What makes the daily commute worth biking for?
Primed for some radical change, The Municipality of Copenhagen set an ambitious target: raise the number of Copenhageners who commute to work by bike from 35 % to 41 % in two years. They approached IS IT A BIRD for advice on solving their ‘wicked problem’.
We skipped pointing fingers and instead tried to empathize with both drivers and cyclists, to understand the challenges of both groups, and seek opportunities to convince car drivers it isn’t so bad on the dark side after all.
We created recommendations across innovation tracks to make sure that when the municipality ramped up its efforts, it did so in the right way. Today, the efforts have paid off. There are more bikes than cars on the road, and 56% of daily commutes are by bike. Mission accomplished.
There has been a dramatic increase in bicycle commuters from 35 % just a few years ago to 41 % today
"One cannot arrive for a meeting with a customer in a tie and bike shorts"
Copenhagen Municipality publishes ‘bicycle accounts’ every two years. In the publication, drivers are asked about things that could motivate them to convert to biking. The most popular answer was that ‘if you separate the cycle paths from car traffic, we are more likely to cycle about our daily business’.
It’s the kind of direct, prompt answer you get when you ask a direct question. However, we needed to tap into the deeper motivations behind why people have an aversion or affinity towards cycling, so that we could best inform policy and infrastructure planning.
We conducted a series of in-depth interviews with Copenhagen drivers. We explored transport habits and behaviour, to understand when people are likely to make or break these habits. We studied the impact of family and workplace commuting, and geographic parameters.
We often heard from our respondents that transport choices are habitual in nature: “I drive because that’s what I’m used to and I don’t like cycling.” We had a hypothesis that the negative perceptions of cycling are associated with prejudice, devoid of any actual experience on a bike, so we challenged our respondents to try taking the bike or train to work instead.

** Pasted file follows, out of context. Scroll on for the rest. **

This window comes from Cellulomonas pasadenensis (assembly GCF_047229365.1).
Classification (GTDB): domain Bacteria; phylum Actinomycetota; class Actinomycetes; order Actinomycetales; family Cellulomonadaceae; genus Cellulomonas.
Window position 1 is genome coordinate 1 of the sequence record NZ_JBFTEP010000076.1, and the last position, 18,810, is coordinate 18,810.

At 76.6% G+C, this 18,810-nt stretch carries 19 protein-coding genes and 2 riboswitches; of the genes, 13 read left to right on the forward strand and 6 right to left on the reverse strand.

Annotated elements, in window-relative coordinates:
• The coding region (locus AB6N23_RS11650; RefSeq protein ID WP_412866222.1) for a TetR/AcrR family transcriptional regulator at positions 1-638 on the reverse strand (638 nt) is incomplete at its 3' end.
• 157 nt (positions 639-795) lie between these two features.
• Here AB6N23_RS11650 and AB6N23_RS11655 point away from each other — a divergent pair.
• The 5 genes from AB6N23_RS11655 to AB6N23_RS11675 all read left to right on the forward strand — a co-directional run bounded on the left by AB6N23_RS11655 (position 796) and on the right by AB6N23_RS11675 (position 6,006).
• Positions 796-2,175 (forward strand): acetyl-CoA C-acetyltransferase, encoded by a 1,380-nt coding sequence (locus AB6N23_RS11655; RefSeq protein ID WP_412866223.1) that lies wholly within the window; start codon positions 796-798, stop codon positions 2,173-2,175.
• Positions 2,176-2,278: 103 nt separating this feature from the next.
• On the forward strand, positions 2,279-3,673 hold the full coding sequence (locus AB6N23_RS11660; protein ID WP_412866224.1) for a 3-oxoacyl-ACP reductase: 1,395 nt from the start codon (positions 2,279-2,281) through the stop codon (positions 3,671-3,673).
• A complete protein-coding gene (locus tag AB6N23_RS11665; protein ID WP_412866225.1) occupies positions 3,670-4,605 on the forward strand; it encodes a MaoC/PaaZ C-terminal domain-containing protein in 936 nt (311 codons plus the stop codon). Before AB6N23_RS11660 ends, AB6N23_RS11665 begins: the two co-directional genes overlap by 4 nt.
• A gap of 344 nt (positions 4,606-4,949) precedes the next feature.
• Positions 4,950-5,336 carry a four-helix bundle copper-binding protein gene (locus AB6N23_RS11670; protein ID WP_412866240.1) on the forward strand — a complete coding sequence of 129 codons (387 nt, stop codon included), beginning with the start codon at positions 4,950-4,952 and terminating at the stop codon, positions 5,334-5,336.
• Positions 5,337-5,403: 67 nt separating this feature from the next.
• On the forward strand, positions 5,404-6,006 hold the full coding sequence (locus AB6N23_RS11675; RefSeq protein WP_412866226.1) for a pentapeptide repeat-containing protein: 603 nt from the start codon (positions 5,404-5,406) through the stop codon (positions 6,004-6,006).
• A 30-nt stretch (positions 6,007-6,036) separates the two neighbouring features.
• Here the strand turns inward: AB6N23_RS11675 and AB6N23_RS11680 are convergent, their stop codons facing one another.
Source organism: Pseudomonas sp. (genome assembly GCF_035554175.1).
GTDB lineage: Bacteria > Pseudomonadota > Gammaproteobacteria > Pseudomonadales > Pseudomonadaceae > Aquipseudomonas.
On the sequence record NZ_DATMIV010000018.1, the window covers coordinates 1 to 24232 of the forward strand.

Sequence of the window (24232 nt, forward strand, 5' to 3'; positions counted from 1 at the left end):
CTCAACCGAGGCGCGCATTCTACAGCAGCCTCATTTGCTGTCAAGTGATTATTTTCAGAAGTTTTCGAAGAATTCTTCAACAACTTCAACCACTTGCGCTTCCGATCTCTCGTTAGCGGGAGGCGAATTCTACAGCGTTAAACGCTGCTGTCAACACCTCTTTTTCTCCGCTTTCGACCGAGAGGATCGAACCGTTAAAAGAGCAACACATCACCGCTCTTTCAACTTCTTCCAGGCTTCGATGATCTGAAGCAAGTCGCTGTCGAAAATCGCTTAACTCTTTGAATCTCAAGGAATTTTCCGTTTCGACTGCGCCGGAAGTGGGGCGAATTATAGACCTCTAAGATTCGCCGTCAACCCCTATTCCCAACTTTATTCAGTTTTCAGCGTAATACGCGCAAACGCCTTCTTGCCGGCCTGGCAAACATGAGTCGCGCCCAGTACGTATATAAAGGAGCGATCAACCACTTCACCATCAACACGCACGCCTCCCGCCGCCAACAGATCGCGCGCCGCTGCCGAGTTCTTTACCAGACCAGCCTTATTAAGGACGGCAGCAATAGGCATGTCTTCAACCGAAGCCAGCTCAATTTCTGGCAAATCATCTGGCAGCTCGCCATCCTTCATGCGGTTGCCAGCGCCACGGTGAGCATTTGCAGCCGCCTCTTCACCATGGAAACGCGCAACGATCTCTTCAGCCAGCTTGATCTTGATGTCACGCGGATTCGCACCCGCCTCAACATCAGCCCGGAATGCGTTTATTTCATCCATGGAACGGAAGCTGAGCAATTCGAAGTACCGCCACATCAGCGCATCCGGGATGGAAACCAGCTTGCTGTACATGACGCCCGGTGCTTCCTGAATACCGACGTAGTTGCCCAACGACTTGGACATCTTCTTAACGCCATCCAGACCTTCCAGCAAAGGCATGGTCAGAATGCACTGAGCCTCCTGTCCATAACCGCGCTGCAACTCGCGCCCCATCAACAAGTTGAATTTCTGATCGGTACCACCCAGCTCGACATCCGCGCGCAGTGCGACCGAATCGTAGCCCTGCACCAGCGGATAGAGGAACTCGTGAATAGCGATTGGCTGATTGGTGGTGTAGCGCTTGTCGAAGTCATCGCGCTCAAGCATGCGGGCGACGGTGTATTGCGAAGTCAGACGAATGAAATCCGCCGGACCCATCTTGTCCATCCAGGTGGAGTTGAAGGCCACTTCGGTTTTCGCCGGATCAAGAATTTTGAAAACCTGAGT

We coupled this with desk research and studies of general trends in mobility, city and car relationships in order to develop recommendations for the municipality.
We noticed that when travelling to the inner city, it is accepted without question that residents cycle or take public transport. Everyone agrees it is challenging and counter-productive take on the one-way streets, narrow alleyways and lack of parking in a car.
We realised that not only was it important to expose car drivers to cycling, but that it was equally important to disincentivise driving. If we can influence and edit the car-free mental map of commuters to include the rest of the boroughs of Copenhagen (Nørrebro, Vesterbro and so on), there will be a far higher rate of bicycle adoption. People will no longer organize their needs and habits around the assumption that they can take the car.
With this in mind, we created a set of recommendations that addressed both approaches: ways to improve the bicycling experience, and also ways to discourage commuters from choosing cars.
Our concrete recommendations spanned topics ranging from strategic allocation and minimisation of parking spaces and promoting car sharing, to specifying bicycle infrastructure improvement and underscoring the health benefits of cycling. Today, the municipality has surpassed its target: 41 % of Copenhageners commute to work or school by bike everyday.
Our ongoing collaboration with the Copenhagen Municipality has resulted in a diverse portfolio
A new view on welfare technology
We helped The Copenhagen Municipality gain strong competences in understanding the welfare tech market and the citizens using it, enabling them to make qualified decisions.
Building strong innovation capacity
We helped the Technical and Environmental Administration build skills and competences in innovation processes across the organization.
Apps to support marginalized groups
By understanding the needs and challenges marginalized groups have, we helped SOF in testing selected supportive apps, and developed schematics for a future app development.
What makes the daily commute worth biking for?
A qualitative study on communting behaviour to inform future policy and infrastructure planning.
A new perceptive on growth and employment
We helped in developing an entire new perspective on how to create growth and employment in marginalized neighborhoods.
A common language for public trees
We helped the Technical and Environmental Administration create a communication tool to avoid conflicts with citizens, when felling trees urban districts.
A bio-organic nudge
We helped the Technical and Environmental Administration with insights, and created tangible recommendation on how to nudge citizens to start sorting organic waste by a communicative approach.